Limecraft Flow offers extensive support for multi-channel audio, and it allows you to manage different audio channel layout configurations. Before you can start using audio layouts, they must be properly set up in the configuration of the production. This article explains how to configure the audio layout.
To use the audio layout feature, it is required to define the possible audio layouts in the production settings, under “Audio Layouts”. Audio layouts defined here can later be applied to clips.
Start by clicking on “Add audio layout”:
The following screen appears. Start by giving your audio layout a descriptive name.
Now we will add ‘channel layouts' to indicate the structure of the audio.
Limecraft Flow currently can represent the following types of channel layouts:
Click the ‘Add channel layout’ button and select the type of channel layout you would like to add:
Now for the difficult part: Each channel in the channel layout has to be mapped to the channel in the media containing this information. This requires knowledge of the media you expect in your production.
The example above indicates that the first audio track in the media will contain the Left channel of the first 5.1 channel layout. The second track contains the Center audio and so on.
You can already prefill some metadata fields for the channel layout as well, but this is optional.
Continue adding channel layouts until your audio layout is complete, then press save.
You can select one audio-layout as the default. This is the audio layout that will be applied to new media uploaded into your production. You are not obliged to add a default audio layout. However, when also using the ‘multitrack ingest preset’ in your production settings (explained in a subsequent article), it is advised to set a default audio layout as the ingest will fail if no audio layout is set.
Note that changing the default audio layout will not affect existing clips in your production.
Internally, Flow references a clip’s audio channels using the file, track and channel index. A file can contain many tracks, and a track can contain many channels. The video track is also counted as a track. Indexes are 0-based, which means we start counting at 0 instead of at 1.
As this is all a bit abstract, let’s try illustrating this with an example video my-clip, containing stereo audio in French and stereo audio in English. Because we have two stereo mixes in the clip, the total amount of tracks will be 4 (left and right for both French and English). However, the way these 4 channels are stored in the clip can vary a lot. The following lists a few ways of how the clip can be structured in files, tracks and channels. Ignore the last column in the tables for now.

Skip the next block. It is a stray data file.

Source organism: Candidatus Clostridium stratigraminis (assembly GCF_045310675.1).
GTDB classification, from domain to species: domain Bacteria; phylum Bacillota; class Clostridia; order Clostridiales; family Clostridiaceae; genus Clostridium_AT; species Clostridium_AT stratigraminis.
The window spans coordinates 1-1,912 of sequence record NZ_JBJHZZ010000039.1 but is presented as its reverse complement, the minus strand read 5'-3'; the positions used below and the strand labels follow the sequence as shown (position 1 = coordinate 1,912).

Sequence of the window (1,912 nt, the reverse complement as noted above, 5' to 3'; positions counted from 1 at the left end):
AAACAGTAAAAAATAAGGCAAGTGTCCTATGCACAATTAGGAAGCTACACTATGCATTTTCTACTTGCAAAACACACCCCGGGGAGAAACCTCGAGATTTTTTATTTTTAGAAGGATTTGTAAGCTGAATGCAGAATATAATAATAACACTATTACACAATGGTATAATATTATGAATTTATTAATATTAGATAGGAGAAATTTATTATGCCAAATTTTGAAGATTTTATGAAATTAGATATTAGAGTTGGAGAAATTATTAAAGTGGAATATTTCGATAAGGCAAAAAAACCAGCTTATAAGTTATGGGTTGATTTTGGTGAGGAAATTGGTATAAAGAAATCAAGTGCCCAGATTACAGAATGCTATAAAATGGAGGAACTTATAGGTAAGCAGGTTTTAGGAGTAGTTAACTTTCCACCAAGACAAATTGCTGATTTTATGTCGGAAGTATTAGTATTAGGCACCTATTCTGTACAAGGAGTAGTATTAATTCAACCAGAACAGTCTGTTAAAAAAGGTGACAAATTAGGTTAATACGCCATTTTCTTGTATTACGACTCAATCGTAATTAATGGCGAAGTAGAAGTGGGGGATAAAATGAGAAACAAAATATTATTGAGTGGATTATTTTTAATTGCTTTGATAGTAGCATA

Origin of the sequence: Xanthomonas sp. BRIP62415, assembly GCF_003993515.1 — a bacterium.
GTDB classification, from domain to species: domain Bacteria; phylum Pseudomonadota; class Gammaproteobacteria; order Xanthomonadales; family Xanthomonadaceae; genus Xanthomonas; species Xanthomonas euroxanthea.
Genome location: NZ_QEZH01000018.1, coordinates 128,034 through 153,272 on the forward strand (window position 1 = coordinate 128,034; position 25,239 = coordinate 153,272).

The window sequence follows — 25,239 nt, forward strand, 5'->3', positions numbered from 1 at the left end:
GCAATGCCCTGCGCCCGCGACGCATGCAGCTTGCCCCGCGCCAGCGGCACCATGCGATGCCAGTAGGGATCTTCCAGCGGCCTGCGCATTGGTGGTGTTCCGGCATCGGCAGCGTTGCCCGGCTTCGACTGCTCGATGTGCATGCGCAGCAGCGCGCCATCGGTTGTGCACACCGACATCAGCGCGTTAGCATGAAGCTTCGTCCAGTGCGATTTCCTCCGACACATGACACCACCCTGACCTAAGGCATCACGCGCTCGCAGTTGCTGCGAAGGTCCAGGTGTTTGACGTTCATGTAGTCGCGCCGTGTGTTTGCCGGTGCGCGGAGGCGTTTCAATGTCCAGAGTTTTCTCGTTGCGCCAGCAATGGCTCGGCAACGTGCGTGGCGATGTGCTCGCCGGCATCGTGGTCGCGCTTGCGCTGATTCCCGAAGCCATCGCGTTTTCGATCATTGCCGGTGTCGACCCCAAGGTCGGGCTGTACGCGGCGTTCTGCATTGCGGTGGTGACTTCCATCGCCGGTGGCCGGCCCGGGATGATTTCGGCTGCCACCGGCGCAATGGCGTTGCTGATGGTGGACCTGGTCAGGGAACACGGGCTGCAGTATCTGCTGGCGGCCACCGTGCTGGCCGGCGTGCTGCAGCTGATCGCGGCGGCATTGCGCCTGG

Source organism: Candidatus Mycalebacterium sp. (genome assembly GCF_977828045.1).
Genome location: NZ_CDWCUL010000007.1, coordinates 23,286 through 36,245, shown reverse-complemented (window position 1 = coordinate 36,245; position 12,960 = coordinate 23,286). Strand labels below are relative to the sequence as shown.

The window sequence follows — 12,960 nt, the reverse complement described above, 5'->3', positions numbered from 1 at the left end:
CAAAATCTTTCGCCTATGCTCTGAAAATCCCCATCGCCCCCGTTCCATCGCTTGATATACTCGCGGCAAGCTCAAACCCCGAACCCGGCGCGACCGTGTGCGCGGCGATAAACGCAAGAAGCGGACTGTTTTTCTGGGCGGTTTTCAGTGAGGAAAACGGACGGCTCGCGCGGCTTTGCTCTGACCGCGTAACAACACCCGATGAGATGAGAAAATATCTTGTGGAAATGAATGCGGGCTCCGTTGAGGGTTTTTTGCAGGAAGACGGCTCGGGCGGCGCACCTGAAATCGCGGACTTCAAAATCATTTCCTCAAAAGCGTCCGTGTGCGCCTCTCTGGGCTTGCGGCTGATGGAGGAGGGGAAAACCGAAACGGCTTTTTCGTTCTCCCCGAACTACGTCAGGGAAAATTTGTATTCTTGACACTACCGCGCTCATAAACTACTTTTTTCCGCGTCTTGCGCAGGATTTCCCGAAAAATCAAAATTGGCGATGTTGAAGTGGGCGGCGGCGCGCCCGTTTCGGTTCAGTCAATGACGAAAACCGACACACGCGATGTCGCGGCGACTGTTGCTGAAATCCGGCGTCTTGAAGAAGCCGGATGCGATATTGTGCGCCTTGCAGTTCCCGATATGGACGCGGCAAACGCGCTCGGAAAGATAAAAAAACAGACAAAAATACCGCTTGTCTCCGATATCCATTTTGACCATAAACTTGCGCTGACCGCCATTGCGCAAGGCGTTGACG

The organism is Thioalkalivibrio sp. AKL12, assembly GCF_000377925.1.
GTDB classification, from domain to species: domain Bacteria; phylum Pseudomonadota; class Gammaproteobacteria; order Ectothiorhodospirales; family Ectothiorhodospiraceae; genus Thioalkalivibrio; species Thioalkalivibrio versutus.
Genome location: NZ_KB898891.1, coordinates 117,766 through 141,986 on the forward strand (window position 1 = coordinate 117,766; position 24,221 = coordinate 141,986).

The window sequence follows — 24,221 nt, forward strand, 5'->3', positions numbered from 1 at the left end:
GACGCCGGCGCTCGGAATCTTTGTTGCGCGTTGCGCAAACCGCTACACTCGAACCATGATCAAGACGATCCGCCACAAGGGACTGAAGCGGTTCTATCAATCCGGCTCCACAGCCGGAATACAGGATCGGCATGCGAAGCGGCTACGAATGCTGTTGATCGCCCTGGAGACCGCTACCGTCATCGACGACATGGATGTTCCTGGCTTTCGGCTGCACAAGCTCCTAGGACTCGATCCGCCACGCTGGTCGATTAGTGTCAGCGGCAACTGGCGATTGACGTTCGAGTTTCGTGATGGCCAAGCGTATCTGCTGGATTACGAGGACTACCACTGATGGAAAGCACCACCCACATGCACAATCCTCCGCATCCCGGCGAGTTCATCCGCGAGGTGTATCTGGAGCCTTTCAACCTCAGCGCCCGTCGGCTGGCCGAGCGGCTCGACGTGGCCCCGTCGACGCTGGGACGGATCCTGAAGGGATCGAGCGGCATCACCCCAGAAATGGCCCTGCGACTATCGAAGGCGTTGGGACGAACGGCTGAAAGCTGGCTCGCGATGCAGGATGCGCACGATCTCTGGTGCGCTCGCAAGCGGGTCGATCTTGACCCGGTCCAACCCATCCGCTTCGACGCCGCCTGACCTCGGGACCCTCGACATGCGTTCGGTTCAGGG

Each channel can have its own audio track:
Or there can be one audio track with 4 channels:
Or there can be two tracks, one with the French audio stereo pair, and one with the English audio stereo pair:
Or for some formats, the audio is stored in separate files:
So, there are three numbers we need to reference a particular channel: the file index, the track index within that file, and the channel index within that track. However, in the previous section, we referenced audio channels using a single number, instead of three. This is done by first sorting all audio channels by file index, then by track index, then by channel index, and then simply number them starting at 1 and counting up. This is what is represented in the last column of the above tables. The advantage of using a single number to reference the channels is that you don’t need to know exactly how the audio is stored in files, tracks or channels to reference it. You only need to know the order.
In some cases however, you might want to use file, track and channel index to reference your channels. If you know exactly how the audio in your material is structured, you might find it easier to work with file, track and channel numbers.
Click ‘show advanced’ to switch to advanced mapping.
The ‘Track’ inputs are now replaced with ‘Location’ inputs. A location contains three parts, separated by a dot:
the file index (zero-based)
the track index (zero-based)
the channel index, within the track (zero-based)
!! We advise against using the advanced notation unless there is a particular reason to do so.